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TheGreatDane
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White Plains, NY
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Hey guys:

This will probably be of no use to many of you, but I found it somewhat enlightening as a performer of magic and mentalism. It's an article about a researcher at SUNY Binghamton (where I attend) who specializes in hypnosis (I've included the link to the article at the bottom of the page). But hold on! Before you dismiss this post because you don't do a hypnosis show or anything remotely close, allow me just a few more paragraphs to tell you why I took the time to write this out.

Particularly, I was drawn in by this quote:

"The research team tests subjects to determine how well each responds to hypnotic suggestions. Then researchers provide information about how hypnosis works, trying to eliminate the subject's misconceptions-for example, that people under hypnosis are gullible and easily led. "We try to encourage them to use their imaginations, rather than to passively respond to the suggestions, and to actively immerse themselves in the experience of whatever is suggested," Lynn said. Researchers also teach subjects how to interpret hypnotic suggestions, so that a misunderstanding won't lead to an inappropriate response.
Two years into the three-year project, the research indicates that instruction does indeed help people respond better to hypnotic suggestions. By speaking with subjects and letting them watch how others perform under hypnosis, "we can get at least half of initially low-hypnotizable subjects to test as high hypnotizing subjects," Lynn said. The team still needs to figure out, though, which elements of the training do the trick. "Is it telling people they should make an active response? Is it the imagination part of it, when we ask people to vividly imagine what we've been suggesting? We don't know what components are responsible for the effectiveness."

Lengthy, I know, but here's my point. Notice how they've found that instead of allowing the participant to take a passive role in the experience, they engage the subject, asking them to use their imaginations and really be A PART OF the experience, rather than an onlooker trying to believe what they're hearing. I have personally met Prof. Lynn and having talked to him (I'm a psych major myself), this approach yields far greater results than the usual.

The application of these ideas to the performance of magic or mentalism should kind of be jumping out by now, but I'll attempt to explain what I got from this (and perhaps this is also from a recent re-reading of Derren Brown's books). I'm also sure that these notions have been posted elsewhere and published in many a magazine and book, but here goes anyway.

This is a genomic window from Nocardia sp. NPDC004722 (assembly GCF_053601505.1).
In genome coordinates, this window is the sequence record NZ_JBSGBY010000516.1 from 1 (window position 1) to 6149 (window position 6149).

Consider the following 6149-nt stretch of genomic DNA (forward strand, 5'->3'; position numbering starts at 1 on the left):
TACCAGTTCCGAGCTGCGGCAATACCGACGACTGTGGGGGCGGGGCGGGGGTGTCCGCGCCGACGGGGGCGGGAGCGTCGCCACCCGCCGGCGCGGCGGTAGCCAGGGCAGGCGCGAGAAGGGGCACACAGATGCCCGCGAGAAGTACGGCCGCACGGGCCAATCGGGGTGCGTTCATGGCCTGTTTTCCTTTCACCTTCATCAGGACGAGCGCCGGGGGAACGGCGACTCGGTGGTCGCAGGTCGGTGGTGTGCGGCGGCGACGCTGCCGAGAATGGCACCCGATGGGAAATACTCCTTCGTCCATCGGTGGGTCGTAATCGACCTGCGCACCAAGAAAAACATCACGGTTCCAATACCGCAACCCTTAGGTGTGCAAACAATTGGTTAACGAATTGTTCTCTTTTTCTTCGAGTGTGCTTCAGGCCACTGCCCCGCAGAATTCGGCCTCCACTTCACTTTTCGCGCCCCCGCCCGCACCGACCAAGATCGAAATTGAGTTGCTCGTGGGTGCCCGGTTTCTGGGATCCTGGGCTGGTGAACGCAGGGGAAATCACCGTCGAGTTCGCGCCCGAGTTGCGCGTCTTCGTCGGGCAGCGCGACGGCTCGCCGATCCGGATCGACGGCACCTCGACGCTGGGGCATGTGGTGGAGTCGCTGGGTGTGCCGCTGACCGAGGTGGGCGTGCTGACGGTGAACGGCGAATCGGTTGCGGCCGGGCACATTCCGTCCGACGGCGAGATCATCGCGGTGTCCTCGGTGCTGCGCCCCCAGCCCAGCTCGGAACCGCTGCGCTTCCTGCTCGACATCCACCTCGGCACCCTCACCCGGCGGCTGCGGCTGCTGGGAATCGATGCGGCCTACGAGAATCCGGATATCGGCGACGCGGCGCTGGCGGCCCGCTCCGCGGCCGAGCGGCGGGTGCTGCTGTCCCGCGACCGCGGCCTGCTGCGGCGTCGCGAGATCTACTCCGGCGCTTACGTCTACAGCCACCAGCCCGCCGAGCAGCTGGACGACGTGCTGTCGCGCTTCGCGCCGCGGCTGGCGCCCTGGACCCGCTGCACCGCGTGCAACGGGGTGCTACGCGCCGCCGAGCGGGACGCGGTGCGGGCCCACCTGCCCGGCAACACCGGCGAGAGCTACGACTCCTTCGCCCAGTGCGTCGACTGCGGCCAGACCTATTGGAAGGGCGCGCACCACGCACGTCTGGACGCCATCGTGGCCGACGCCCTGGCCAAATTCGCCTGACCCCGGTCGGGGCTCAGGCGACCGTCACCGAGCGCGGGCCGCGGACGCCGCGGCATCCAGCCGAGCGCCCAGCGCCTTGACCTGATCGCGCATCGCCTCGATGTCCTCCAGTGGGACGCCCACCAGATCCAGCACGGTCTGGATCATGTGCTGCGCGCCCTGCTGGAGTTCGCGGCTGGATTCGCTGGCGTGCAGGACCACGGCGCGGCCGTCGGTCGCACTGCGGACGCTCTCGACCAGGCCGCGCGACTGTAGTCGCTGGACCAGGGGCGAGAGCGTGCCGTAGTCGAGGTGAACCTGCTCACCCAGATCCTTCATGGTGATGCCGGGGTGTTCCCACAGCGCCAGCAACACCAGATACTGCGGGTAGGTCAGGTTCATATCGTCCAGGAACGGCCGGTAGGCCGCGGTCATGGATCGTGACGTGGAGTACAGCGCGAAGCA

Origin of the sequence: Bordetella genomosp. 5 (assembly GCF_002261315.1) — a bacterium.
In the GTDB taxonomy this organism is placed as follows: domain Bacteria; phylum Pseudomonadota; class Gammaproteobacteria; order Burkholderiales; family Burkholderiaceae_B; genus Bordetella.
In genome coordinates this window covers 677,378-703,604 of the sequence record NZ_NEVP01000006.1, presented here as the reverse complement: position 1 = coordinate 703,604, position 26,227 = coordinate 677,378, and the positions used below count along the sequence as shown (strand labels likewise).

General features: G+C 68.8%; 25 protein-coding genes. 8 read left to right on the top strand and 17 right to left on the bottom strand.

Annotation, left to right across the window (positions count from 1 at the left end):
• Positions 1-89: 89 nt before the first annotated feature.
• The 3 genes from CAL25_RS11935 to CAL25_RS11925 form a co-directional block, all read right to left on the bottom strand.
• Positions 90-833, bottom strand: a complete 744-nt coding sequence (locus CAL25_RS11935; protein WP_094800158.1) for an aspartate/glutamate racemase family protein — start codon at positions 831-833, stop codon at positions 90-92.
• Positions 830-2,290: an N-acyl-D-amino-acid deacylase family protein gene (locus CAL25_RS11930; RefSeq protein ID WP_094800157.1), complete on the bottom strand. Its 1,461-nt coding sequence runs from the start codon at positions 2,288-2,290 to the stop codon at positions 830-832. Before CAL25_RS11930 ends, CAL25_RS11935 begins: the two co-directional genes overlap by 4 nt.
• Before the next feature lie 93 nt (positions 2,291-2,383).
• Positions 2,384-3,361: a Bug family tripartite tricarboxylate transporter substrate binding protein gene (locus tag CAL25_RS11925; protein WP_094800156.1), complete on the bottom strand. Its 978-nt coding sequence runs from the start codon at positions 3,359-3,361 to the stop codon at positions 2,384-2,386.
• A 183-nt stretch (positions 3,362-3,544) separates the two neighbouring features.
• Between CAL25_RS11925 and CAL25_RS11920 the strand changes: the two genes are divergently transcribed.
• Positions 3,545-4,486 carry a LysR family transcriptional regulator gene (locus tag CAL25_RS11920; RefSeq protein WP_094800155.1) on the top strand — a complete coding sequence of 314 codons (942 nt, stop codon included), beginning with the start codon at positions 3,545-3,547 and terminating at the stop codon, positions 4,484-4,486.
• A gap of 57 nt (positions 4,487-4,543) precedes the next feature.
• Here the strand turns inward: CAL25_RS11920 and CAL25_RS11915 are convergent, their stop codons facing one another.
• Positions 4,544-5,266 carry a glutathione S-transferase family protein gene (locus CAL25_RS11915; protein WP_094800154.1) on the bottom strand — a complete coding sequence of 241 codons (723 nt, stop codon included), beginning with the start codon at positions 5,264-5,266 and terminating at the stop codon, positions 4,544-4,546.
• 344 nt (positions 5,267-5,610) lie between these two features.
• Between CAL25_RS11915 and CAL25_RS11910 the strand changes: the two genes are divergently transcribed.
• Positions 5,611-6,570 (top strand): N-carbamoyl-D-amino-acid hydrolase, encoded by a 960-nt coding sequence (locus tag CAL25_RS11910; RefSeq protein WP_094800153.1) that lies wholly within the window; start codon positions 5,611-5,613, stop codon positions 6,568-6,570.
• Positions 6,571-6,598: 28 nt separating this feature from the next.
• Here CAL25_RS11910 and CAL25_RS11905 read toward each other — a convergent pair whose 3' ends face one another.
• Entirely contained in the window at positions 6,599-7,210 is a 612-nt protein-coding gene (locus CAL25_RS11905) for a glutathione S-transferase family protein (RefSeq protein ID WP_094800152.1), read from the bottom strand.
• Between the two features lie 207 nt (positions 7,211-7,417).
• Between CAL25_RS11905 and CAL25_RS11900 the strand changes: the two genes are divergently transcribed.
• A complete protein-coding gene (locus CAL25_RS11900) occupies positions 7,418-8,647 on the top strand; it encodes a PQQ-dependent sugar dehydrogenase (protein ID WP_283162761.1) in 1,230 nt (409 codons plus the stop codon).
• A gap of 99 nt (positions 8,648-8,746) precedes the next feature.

The same ideas that Prof. Lynn puts forth about hypnosis applies to any area of the performing arts for a fairly direct reason. It is far more effective to INVOLVE the spectator rather than throw ideas and visuals at them. This is why "magic in a spectators hands" is always considered so strong, by engaging them in a personal way, you are drawing them into your world, where impossibilities are far from out of the ordinary, rather than barging in on their world with tricks designed to fool.

This can be taken even further though. Anyone familiar with Derren Brown's theories should see where I'm going at this point, but I continue. Simply causing four aces to pop out of nowhere will yield an impact, but certainly not as strong as causing them to appear due to a reason that the spectator finds emotionally and intellectually connects with them. For example, causing a piece of metal (i.e., a coin) to materialize out of thin air should garner a stronger reaction than, say, knowing someone's cell phone number when you shouldn't be able to. The first is a direct defiance of the laws of physics, the second only flys in the face of probability (albeit a large probability to overcome). However, unless the coin production is given a strong presentation, the cell phone number prediction comes out ahead in terms of spectator reaction. Why? Because it's personal, and engaging. On the same token, the coin production could drop jaws and the prediction could fall flat, for the same reason.

I feel I'm rambling on here (I'm uber-bored at work and for some reason began waxing philisophical), but I'm sure some of the greater magic minds here at the Café will pick up on what I'm trying to achieve and expand upon it. If I could convey my message more clearly (about 1000 cups of coffee and 8 hours of work are blinding my otherwise proficient writing skills), it is a valuable lesson to learn and adopt in your own performances.

Either that, or I'm just sick of answering phones.

Here's to 5 o'clock.

All the best,
Zach

Link to article
"I know nothing with any certainty, but the sight of stars makes me dream." ~Vincent Van Gogh
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